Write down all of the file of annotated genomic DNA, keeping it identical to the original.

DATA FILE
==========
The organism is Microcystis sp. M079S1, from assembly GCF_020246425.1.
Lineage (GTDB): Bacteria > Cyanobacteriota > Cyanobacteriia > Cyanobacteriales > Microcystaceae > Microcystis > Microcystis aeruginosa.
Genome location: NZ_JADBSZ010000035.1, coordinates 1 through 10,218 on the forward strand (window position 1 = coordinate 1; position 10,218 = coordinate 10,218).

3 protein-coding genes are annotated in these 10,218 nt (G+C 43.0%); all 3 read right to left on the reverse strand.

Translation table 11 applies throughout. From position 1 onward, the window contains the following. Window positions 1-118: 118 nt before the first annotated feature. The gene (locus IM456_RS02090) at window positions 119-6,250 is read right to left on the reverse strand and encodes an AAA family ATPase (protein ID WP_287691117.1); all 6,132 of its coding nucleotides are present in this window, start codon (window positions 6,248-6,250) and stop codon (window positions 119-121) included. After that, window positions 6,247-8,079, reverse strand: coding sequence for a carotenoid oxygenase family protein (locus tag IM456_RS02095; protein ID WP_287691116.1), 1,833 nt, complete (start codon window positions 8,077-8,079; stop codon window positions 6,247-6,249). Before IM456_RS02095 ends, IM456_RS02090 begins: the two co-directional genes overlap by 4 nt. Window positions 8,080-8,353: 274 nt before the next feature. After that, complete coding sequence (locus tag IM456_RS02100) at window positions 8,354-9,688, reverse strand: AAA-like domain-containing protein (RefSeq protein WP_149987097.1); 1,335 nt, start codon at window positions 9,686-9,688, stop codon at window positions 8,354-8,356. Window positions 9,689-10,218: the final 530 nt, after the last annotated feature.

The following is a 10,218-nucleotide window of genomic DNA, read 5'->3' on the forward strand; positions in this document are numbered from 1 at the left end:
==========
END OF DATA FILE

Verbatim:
The organism is Microcystis sp. M079S1, from assembly GCF_020246425.1.
Lineage (GTDB): Bacteria > Cyanobacteriota > Cyanobacteriia > Cyanobacteriales > Microcystaceae > Microcystis > Microcystis aeruginosa.
Genome location: NZ_JADBSZ010000035.1, coordinates 1 through 10,218 on the forward strand (window position 1 = coordinate 1; position 10,218 = coordinate 10,218).

3 protein-coding genes are annotated in these 10,218 nt (G+C 43.0%); all 3 read right to left on the reverse strand.

Translation table 11 applies throughout. From position 1 onward, the window contains the following. Window positions 1-118: 118 nt before the first annotated feature. The gene (locus IM456_RS02090) at window positions 119-6,250 is read right to left on the reverse strand and encodes an AAA family ATPase (protein ID WP_287691117.1); all 6,132 of its coding nucleotides are present in this window, start codon (window positions 6,248-6,250) and stop codon (window positions 119-121) included. After that, window positions 6,247-8,079, reverse strand: coding sequence for a carotenoid oxygenase family protein (locus tag IM456_RS02095; protein ID WP_287691116.1), 1,833 nt, complete (start codon window positions 8,077-8,079; stop codon window positions 6,247-6,249). Before IM456_RS02095 ends, IM456_RS02090 begins: the two co-directional genes overlap by 4 nt. Window positions 8,080-8,353: 274 nt before the next feature. After that, complete coding sequence (locus tag IM456_RS02100) at window positions 8,354-9,688, reverse strand: AAA-like domain-containing protein (RefSeq protein WP_149987097.1); 1,335 nt, start codon at window positions 9,686-9,688, stop codon at window positions 8,354-8,356. Window positions 9,689-10,218: the final 530 nt, after the last annotated feature.

The following is a 10,218-nucleotide window of genomic DNA, read 5'->3' on the forward strand; positions in this document are numbered from 1 at the left end: